Thomas J.E. Hubbard, PhD1,2; Alexander P. Dudgeon, PhD2; C Murray; Douglas J. Ferguson1,2; Angela C. Shore1,2; Nicholas Stone1,2
1Royal Devon and Exeter Hospital, Exeter, UK
2University of Exeter Medical School, Exeter, UK
Accurate intraoperative margin analysis (IMA) would reduce the need for surgical re-excision in breast-conserving surgery (BCS). High-wavenumber Raman spectroscopy (HWN RS) is a vibrational spectroscopy highly sensitive to changes in the protein and lipid environment and water content–biochemical differences found between tumor and normal breast tissue. We determined the diagnostic accuracy of a HWN RS system to differentiate between tumor and nontumor breast tissue for future IMA.
Materials and Methods
Thawed fresh-frozen human breast specimens were obtained with ethical approval from the Exeter Clinical Research Facility Tissue Bank (CRF Ref: CRF320; Tissue bank ethics number 16/ SC/0162). Paired biopsy specimens of tumor and nontumor tissue were measured with a handheld probe with a 785 nm laser excitation and a spectrometer with an indium-gallium-arsenide, or InGaAs, camera. Sections from specimens underwent histopathological diagnosis and Raman microspectrometry measurement with a Renishaw inVia system. Spectra were analyzed with a principal component analysis (PCA)–fed linear discriminant analysis (LDA) model, with leave-one-out-cross-validation (LOOCV) and calculation of the water/total HWN area ratio (W/TAR); a diagnostic threshold was determined by receiver operating characteristic curve analysis from a binomial logistic regression with k-fold 5 cross-validation.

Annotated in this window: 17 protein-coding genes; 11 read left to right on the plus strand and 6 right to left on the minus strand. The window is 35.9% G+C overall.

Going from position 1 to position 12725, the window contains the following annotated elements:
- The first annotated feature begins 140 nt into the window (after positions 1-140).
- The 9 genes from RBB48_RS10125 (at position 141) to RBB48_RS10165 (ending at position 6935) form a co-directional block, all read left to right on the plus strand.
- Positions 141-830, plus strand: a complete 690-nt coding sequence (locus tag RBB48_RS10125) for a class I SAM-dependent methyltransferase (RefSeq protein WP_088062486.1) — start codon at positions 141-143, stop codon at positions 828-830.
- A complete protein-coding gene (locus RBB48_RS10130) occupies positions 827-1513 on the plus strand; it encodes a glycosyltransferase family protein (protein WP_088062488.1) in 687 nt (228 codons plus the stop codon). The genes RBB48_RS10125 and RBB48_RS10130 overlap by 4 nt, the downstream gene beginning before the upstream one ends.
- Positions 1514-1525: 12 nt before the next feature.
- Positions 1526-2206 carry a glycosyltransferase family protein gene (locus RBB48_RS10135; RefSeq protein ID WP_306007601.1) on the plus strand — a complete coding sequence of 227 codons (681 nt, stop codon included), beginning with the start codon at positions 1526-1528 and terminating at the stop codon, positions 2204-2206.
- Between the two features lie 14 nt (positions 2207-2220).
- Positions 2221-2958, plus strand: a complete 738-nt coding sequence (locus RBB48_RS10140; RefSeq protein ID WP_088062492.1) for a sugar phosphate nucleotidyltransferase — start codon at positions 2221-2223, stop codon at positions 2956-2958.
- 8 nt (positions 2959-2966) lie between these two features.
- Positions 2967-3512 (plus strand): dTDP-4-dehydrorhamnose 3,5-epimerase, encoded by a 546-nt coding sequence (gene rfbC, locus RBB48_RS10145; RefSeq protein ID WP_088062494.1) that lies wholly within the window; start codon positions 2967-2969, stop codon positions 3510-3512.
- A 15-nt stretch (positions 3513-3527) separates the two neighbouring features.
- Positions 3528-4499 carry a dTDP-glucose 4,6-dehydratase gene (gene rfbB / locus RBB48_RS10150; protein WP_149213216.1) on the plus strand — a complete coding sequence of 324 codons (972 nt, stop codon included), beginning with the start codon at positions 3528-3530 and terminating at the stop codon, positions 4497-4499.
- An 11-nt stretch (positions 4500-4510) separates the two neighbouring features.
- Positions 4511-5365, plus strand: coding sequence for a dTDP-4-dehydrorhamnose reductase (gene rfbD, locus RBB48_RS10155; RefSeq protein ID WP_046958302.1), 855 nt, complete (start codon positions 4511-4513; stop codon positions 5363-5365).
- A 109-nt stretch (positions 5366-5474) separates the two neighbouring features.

Ninety-six patients were included (invasive ductal carcinoma, n = 64; invasive lobular carcinoma, n = 21; ductal carcinoma in situ, n = 3; other carcinoma, n = 8). Matching of histopathology to HWN microspectrometry Raman spectra confirmed the spectral differences between tumor (protein, water-rich) and nontumor (lipid-rich, water-poor) tissue. Handheld probe spectra PCA analysis revealed the changes in protein, lipid, and water content were predominant spectral features, accounting for greater than 95% variance. The LDA analysis demonstrated an accuracy of 93.2% (sensitivity 93.8%; specificity 92.7%), and W/TAR analysis with a diagnostic threshold of 0.66 gave an overall accuracy of 92.2% (sensitivity 94.8%; specificity 89.6%) for differentiating between tumor and nontumor tissue. Diagnostic accuracy was unaffected by tissue staining with patent blue dye for concurrent sentinel lymph node biopsy, indicating its potential for intraoperative analysis.
We present an emerging technology that can differentiate between tumor and nontumor breast tissue with 93.2% accuracy. This system has the potential to provide IMA in BCS and reduce re-excision rates.